Your Questions, My Answers (YQMA) Episode 44

Your Questions, My Answers9 Comments on Your Questions, My Answers (YQMA) Episode 44

Your Questions, My Answers (YQMA) Episode 44

This time around Mike and I covered four questions instead of the usual two while recording the latest episode of Your Questions, My Answers (YQMA). All was going well until we reached the last question, then the discussion seemed to go on forever as we debated cigar pricing.

To start off the show, Mike and I talked about repairing damaged cigar wrappers. From there we moved to talking about how to deal with an overwhelming Spanish Cedar smell as a result of a new humidor. We wrapped up the normal discussion with a question on temporary cigar storage.

The discussion became deep when Mike and I tackled a question on MSRP and how local cigar shops handle their pricing structure. In addition to the question, we referenced a forum topic by Rich Meade. The video runs for about 2 hours and 12 minutes

If you would like to submit a question of your own to be answered on a future episode of Your Questions, My Answers, there are several methods. Those methods include our Contact Form, Stogie Review Fan Forums, and Voicemail (610-572-2636).

enjoying cigars since 2005

9 thoughts on “Your Questions, My Answers (YQMA) Episode 44

  1. Wow great discussion topics. In the end I am copping out because I see and agree with both Walt and Mike to a degree. I find myself leaning toward Walt, but I buy cigars similar to the way Mike does. I’ve been to some local shops where prices are unacceptable and I simply don’t go there anymore. If I can’t find an acceptable price locally, I have no problem going online to shop. I just choose which online retailer I use carefully.

    With online shopping, you often don’ really know the storage conditions. On the other hand, I was at a tobacco warehouse in Tampa once and I saw no evidence of a controlled, humidified atmosphere. This particular company is a chain of tobacco stores (basically like big 7-11s for tobacco only). But for the most part, a good local B&M obviously stores there stock in optimum conditions, which is a huge plus.

    Like Walt said… At a good local B&M, there are perks you won’t find online. If I buy a bum stick I can bring it back for an instant swapout. Once your local tobacconist recognizes you as a frequent customer, he/she will probably start to give you breaks, free samples, a drink, and good conversation.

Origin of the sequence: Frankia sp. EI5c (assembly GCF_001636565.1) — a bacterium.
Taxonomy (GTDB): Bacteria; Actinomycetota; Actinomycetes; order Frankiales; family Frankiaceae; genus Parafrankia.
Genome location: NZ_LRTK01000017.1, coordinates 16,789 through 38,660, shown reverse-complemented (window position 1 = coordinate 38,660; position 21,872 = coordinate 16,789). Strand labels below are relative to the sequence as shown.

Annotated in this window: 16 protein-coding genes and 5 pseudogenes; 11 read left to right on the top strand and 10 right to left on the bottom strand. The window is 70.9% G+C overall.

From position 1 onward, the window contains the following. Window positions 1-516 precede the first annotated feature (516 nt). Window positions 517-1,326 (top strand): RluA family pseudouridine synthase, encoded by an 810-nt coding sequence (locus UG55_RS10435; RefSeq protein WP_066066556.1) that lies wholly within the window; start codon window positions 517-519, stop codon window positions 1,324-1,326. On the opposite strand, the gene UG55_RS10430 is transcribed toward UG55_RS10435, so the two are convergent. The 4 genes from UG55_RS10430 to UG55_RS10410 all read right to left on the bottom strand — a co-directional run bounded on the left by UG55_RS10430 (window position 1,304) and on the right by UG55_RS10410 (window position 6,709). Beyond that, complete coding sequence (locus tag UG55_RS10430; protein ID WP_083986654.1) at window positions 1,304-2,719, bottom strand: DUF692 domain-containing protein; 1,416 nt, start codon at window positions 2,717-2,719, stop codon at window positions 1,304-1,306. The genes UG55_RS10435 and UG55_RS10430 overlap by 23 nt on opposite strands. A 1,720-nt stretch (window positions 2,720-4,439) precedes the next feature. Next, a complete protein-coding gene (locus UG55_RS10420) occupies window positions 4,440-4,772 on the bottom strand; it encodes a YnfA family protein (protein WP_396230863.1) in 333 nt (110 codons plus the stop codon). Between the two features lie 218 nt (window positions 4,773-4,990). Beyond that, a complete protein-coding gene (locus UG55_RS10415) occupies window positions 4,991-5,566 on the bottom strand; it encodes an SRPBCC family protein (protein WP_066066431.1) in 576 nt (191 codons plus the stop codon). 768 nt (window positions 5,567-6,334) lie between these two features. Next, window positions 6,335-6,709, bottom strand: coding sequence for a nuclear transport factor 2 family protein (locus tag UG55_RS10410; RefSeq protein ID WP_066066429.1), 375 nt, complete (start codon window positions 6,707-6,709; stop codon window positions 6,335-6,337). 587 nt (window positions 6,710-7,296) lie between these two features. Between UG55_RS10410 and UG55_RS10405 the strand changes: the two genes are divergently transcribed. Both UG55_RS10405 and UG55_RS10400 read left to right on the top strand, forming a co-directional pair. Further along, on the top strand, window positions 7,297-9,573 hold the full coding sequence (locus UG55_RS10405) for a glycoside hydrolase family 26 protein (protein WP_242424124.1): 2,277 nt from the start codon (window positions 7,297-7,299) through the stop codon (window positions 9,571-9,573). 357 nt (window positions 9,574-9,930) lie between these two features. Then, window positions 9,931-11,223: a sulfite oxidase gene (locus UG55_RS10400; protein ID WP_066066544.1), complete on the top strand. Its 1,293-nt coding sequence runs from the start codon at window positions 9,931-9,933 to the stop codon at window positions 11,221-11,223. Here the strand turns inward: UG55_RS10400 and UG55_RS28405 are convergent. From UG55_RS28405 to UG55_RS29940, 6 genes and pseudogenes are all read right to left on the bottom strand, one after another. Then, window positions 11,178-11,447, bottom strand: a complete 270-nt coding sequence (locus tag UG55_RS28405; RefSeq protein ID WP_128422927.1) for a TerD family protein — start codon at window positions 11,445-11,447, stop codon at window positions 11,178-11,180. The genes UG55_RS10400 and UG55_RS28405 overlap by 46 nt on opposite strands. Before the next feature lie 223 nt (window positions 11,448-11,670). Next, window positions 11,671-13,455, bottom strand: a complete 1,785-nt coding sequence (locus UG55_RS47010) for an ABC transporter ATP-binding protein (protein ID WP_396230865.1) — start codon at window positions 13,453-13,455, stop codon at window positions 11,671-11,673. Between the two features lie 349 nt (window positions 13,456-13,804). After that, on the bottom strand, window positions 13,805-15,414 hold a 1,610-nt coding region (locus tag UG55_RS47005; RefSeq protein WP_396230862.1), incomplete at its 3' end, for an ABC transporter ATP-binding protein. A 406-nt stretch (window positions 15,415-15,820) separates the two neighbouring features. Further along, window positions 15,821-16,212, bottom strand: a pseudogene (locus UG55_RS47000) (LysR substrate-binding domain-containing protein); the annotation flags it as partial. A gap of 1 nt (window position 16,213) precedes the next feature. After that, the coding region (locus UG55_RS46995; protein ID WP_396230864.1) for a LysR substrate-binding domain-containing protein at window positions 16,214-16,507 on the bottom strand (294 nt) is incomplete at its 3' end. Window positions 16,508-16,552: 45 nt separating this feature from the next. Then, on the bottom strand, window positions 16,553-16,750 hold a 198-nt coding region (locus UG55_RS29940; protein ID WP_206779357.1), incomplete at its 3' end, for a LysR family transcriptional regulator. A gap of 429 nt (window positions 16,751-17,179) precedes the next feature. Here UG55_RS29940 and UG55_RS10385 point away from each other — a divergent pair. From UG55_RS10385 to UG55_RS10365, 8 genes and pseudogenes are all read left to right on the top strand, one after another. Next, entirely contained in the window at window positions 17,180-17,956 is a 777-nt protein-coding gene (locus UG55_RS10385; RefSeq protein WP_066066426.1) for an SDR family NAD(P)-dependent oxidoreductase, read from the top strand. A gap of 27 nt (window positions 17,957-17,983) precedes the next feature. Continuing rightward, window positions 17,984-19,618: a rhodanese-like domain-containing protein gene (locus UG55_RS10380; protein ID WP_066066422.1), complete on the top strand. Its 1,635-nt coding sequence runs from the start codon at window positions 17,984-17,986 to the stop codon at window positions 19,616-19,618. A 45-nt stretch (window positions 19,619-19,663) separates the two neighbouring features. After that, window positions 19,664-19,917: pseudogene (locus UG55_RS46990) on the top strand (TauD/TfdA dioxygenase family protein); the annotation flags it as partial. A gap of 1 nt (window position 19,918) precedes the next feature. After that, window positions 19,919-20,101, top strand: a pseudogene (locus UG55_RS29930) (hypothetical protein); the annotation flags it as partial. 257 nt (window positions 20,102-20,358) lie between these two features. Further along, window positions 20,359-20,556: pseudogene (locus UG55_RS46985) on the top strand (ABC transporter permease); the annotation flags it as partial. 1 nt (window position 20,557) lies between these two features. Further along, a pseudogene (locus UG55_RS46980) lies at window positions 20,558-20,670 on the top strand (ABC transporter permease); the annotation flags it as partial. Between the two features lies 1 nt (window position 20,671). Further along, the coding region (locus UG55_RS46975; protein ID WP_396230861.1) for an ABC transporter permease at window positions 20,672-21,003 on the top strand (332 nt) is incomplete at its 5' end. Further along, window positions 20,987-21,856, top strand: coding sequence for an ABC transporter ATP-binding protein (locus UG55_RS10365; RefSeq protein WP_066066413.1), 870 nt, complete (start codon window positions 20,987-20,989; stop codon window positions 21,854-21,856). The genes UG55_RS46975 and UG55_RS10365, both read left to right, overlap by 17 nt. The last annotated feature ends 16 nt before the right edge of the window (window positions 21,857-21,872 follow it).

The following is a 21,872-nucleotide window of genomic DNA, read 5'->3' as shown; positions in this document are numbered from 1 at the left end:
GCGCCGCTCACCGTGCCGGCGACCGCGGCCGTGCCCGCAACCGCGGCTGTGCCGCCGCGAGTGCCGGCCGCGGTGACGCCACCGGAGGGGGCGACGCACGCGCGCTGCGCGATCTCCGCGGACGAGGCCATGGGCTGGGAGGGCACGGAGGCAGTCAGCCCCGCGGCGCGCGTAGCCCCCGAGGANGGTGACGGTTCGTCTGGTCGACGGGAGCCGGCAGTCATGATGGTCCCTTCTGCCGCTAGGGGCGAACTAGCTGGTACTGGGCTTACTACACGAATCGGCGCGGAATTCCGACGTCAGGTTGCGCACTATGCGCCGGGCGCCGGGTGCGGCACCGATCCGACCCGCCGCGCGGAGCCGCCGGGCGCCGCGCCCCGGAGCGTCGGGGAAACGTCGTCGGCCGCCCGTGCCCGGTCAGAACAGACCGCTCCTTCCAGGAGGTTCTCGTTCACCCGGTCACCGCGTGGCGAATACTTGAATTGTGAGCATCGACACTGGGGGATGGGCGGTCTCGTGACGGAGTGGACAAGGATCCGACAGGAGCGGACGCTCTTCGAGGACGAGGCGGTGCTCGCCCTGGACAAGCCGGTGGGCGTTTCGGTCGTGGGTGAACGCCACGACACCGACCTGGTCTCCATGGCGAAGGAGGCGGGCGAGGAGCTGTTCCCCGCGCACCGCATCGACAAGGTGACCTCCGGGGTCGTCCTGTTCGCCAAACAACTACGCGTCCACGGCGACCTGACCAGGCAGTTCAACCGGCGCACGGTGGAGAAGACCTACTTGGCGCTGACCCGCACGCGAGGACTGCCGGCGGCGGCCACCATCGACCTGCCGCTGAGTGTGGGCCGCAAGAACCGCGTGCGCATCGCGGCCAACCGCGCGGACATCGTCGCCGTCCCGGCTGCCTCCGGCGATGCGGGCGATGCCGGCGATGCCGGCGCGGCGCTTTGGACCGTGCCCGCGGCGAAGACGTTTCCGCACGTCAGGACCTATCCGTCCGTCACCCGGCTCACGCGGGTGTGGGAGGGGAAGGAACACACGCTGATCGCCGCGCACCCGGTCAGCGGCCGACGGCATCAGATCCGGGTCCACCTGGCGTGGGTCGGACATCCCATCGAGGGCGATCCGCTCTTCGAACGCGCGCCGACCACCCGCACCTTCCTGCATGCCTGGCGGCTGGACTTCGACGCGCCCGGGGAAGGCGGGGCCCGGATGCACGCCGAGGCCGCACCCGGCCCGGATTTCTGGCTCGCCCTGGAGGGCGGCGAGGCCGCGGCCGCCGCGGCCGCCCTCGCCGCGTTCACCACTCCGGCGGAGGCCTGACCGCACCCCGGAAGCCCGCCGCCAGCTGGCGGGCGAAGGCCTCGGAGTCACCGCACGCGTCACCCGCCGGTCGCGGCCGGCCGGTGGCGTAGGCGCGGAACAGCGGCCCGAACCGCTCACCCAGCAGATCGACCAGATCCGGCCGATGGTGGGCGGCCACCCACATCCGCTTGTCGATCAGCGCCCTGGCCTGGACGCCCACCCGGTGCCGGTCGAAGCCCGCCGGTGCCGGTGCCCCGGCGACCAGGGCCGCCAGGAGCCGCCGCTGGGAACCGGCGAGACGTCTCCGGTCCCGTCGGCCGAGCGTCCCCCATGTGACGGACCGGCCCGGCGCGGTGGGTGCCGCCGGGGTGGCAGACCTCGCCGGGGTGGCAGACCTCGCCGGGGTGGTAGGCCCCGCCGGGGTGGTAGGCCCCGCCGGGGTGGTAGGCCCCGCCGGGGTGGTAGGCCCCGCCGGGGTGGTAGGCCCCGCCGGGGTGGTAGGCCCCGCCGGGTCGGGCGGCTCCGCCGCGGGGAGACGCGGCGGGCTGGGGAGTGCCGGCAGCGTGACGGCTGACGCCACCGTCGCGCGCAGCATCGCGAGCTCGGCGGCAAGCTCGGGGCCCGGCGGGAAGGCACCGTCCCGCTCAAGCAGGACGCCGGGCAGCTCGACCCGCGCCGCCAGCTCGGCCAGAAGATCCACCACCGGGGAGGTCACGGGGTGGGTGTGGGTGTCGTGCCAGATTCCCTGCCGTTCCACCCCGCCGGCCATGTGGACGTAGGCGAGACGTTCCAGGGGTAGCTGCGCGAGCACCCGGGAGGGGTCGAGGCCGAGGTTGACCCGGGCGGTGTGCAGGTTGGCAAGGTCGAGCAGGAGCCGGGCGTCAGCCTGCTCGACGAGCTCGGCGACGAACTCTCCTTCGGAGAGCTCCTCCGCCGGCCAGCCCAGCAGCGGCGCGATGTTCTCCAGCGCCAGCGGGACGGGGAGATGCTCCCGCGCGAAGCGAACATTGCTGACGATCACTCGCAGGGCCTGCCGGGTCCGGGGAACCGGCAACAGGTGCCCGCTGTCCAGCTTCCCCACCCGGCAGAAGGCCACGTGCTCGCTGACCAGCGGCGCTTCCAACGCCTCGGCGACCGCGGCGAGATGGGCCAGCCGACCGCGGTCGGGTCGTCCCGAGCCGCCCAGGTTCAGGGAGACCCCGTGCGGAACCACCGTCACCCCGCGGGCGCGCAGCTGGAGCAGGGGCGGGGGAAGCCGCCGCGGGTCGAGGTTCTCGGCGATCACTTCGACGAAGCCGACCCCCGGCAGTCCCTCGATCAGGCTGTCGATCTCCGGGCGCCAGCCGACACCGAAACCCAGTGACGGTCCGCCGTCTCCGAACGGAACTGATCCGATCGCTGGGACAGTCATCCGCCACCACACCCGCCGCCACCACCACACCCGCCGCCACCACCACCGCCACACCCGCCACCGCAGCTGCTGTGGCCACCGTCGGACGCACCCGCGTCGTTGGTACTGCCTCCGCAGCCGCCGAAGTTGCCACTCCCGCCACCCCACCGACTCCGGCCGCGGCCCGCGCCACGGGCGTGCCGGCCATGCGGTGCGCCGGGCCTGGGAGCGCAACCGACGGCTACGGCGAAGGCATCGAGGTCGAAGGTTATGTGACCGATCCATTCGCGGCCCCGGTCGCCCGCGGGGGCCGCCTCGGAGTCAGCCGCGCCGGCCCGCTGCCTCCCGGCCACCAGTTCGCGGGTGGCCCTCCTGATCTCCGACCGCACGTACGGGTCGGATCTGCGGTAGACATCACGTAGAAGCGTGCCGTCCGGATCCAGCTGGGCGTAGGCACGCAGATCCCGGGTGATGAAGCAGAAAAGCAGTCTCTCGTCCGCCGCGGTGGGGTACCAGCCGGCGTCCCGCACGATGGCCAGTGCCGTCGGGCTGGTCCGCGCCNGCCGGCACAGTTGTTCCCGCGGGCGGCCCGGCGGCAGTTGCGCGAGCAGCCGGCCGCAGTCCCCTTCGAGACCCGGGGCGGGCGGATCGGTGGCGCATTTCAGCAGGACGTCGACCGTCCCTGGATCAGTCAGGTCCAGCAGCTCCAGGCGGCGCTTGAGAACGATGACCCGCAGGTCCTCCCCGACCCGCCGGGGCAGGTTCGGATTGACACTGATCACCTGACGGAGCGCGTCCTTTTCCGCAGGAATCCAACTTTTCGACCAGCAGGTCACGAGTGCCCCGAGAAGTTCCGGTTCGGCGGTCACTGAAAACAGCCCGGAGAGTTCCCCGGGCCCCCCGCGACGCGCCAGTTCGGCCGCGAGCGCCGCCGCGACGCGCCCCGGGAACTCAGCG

On the other hand, in many cases online prices are so drastically lower then any local shop, that I can’t justify paying more, period. There are some great online sites that have great prices and the cigars arrive in good condition. As a consumer I can’t justify paying that much more just to “Support local business,” I’m not rich.

    In the end… I support and give plenty of money to my favorite local shop(s), and do a lot of box purchases online. This method works well for me. Sure, it’s annoying how some cigar companies raise their prices for what seems to be greed, while other guys like Perdomo aren’t. But in the end, there are so many cigars out there. We as consumers are in control for the most part.

  2. Whew, that was a long one. Honestly I prefer the two question 20-40min format, because it is more digestible. I also think that four topics is too many for just the two of you. When there were the three person YQMA the more questions seemed to work better.

    First of all, thanks for letting the conversation go on here, it was good to get clarification on what each of you think and why you think that way. It seems like you are both talking from different perspectives and although you are both buying cigars you each see them as different commodities.

    For me, I am never just buying a cigar, I am buying an experience. If I just wanted cigars I would do all of my shopping on line and give my business to the vendor offering the lowest price, regardless of service and with no loyalty.

    I am not just buying cigars though, when I go to my local shop I know the owner and most of the guys who are sitting around the lounge and we have forged friendships over many cigars. I also get great service, if I ask for something, the owner will either order it for me or tell me about another local shop who carries it. Because of the perks of being a regular and because I want to see my local guy be in business for as long as I am here, I give as much business to him as I can.